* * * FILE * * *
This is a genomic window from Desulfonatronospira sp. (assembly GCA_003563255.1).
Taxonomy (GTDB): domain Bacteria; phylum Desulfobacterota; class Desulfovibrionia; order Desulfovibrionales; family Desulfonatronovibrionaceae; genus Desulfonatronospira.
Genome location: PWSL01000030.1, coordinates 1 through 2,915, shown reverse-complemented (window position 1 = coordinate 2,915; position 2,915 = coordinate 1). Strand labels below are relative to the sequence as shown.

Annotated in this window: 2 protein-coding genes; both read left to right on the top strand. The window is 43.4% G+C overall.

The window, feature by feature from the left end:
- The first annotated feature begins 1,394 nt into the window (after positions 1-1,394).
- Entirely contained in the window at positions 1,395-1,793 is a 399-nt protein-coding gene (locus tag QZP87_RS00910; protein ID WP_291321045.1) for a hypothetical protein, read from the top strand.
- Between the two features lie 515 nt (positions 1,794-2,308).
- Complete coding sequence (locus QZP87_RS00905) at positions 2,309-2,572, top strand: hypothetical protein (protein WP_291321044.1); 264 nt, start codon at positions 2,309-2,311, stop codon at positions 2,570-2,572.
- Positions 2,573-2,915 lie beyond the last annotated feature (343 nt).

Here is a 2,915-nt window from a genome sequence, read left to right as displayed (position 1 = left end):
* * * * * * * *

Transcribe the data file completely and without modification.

This is a genomic window from Desulfonatronospira sp. (assembly GCA_003563255.1).
Taxonomy (GTDB): domain Bacteria; phylum Desulfobacterota; class Desulfovibrionia; order Desulfovibrionales; family Desulfonatronovibrionaceae; genus Desulfonatronospira.
Genome location: PWSL01000030.1, coordinates 1 through 2,915, shown reverse-complemented (window position 1 = coordinate 2,915; position 2,915 = coordinate 1). Strand labels below are relative to the sequence as shown.

Annotated in this window: 2 protein-coding genes; both read left to right on the top strand. The window is 43.4% G+C overall.

The window, feature by feature from the left end:
- The first annotated feature begins 1,394 nt into the window (after positions 1-1,394).
- Entirely contained in the window at positions 1,395-1,793 is a 399-nt protein-coding gene (locus tag QZP87_RS00910; protein ID WP_291321045.1) for a hypothetical protein, read from the top strand.
- Between the two features lie 515 nt (positions 1,794-2,308).
- Complete coding sequence (locus QZP87_RS00905) at positions 2,309-2,572, top strand: hypothetical protein (protein WP_291321044.1); 264 nt, start codon at positions 2,309-2,311, stop codon at positions 2,570-2,572.
- Positions 2,573-2,915 lie beyond the last annotated feature (343 nt).

Here is a 2,915-nt window from a genome sequence, read left to right as displayed (position 1 = left end):